Teddy, So Glad We Knew Ye
Teddy Kennedy still had work to do. He wasn’t done yet, fighting for social justice and world peace. Listening to the oratory from both sides of the aisle inspires us to move forward, to keep fighting in his memory. In the words of President Obama:
“Ted Kennedy’s life’s work was not to champion those with wealth or power or special connections. It was to give a voice to those who were not heard; to add a rung to the ladder of opportunity; to make real the dream of our founding. He was given the gift of time that his brothers were not, and he used that gift to touch as many lives and right as many wrongs as the years would allow.”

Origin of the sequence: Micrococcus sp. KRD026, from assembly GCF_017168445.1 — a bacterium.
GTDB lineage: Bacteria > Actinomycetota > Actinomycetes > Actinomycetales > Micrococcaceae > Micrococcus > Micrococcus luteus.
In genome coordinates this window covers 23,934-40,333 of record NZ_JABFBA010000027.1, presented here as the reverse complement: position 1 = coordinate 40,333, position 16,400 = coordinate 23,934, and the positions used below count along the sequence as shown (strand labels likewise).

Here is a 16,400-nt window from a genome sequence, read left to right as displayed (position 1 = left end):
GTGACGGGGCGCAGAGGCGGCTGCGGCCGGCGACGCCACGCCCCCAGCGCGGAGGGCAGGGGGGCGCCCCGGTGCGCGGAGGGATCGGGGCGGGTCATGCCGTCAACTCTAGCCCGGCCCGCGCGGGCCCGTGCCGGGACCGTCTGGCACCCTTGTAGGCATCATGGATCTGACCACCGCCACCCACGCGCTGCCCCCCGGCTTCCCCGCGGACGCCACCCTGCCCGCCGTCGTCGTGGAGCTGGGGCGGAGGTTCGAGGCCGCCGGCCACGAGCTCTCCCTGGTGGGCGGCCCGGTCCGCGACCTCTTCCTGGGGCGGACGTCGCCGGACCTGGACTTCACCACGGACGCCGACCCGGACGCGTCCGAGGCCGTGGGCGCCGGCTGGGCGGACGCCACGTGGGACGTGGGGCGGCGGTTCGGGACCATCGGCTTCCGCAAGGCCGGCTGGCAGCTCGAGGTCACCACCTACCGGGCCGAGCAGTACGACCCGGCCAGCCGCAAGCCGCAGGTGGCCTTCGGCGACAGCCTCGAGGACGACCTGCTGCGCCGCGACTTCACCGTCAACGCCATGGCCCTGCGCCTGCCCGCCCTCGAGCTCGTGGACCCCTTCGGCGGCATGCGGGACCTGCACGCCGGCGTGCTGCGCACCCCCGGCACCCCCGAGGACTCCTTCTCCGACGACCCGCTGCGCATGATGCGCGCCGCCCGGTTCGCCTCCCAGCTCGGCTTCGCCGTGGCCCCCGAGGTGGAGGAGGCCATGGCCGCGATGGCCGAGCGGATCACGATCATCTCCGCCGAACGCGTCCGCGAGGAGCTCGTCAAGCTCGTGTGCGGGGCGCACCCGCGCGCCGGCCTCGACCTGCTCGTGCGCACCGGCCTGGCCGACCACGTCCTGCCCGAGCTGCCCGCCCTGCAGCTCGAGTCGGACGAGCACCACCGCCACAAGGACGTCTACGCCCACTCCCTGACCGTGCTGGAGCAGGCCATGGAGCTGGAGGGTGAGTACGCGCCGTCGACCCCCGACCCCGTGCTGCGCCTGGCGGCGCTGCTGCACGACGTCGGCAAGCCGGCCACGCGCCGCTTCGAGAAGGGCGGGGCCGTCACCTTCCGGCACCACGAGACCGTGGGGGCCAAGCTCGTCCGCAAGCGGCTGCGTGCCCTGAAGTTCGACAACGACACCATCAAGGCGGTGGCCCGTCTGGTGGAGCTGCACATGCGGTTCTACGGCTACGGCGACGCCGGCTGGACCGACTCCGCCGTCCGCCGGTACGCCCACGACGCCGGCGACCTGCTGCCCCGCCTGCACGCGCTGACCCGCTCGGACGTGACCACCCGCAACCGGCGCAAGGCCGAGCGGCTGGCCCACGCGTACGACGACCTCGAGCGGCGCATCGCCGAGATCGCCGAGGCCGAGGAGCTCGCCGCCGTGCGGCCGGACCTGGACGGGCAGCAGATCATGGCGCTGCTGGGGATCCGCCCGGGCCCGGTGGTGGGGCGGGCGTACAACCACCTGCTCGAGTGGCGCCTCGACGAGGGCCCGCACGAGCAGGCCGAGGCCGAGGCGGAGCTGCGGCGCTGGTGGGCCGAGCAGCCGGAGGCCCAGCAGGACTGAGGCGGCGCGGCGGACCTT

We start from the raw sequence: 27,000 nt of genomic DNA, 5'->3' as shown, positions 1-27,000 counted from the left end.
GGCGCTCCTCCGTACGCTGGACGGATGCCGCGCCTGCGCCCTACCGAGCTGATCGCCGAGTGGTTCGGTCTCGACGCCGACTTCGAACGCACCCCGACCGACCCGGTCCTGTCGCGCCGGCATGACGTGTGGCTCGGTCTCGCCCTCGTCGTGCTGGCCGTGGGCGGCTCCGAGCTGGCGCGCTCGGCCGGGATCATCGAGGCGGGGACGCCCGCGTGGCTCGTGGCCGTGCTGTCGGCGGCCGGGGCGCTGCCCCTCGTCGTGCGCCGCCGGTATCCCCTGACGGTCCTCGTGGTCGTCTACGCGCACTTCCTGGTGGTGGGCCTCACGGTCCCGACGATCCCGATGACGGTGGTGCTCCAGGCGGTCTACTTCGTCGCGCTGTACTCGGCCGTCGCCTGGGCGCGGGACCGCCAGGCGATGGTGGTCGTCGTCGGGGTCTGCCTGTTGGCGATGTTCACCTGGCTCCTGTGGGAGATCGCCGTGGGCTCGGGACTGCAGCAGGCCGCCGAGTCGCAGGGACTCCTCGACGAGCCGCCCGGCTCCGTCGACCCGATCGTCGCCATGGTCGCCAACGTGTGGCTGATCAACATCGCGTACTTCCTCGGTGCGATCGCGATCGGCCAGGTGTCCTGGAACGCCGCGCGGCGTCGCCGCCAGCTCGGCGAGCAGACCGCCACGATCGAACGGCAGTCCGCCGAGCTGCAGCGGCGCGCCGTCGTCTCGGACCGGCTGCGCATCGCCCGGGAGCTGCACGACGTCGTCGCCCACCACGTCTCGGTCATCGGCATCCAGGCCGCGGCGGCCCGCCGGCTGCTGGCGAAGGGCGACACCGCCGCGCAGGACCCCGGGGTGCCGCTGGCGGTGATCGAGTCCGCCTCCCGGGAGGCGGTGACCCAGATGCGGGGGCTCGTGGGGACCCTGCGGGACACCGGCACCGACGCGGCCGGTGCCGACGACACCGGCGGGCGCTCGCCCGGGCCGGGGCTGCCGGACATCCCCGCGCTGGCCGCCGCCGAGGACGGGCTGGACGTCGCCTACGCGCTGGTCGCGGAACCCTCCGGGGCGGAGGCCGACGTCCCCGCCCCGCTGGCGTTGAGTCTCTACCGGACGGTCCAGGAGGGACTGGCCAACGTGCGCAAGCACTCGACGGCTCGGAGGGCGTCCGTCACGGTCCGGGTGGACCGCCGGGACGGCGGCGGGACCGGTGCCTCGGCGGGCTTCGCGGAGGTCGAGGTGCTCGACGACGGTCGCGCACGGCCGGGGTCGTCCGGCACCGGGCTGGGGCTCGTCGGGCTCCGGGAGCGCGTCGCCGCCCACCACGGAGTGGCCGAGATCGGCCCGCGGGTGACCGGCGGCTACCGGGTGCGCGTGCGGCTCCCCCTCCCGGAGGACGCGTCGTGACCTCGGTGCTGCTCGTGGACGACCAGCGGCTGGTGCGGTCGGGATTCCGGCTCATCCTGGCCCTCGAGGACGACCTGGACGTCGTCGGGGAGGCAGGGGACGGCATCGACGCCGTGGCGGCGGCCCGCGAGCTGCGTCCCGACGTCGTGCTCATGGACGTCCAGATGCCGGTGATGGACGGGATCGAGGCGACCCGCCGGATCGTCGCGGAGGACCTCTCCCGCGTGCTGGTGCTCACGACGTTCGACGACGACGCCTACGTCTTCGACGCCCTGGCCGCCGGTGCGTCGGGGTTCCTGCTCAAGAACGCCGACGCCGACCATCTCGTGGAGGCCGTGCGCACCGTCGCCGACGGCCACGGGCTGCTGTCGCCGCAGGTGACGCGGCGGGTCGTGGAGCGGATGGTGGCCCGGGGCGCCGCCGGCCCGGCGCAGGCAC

Obama praised Kennedy as “a kind and tender hero,” and “the soul of the Democratic Party; and the lion of the U.S. Senate – a man whose name graces nearly one thousand laws, and who penned more than three hundred himself.”
In death, Kennedy accomplished what he worked to do in life: bringing disparate people together.
Hillary Clinton sat down next to former President Bush, whom she demonized during the 2008 campaign, and Bush listened intently and chuckled at what the secretary of state had to say.
Bill Clinton plopped down behind Obama — and the current president twisted around to hear the former POTUS make a long, finger-wagging point. Obama, a huge smile on his face, then began holding forth as Clinton nodded his head in agreement.
After that, former president Clinton began chatting with Bush, who seemed to be speaking less than the chattier Democrats dominating his pew.
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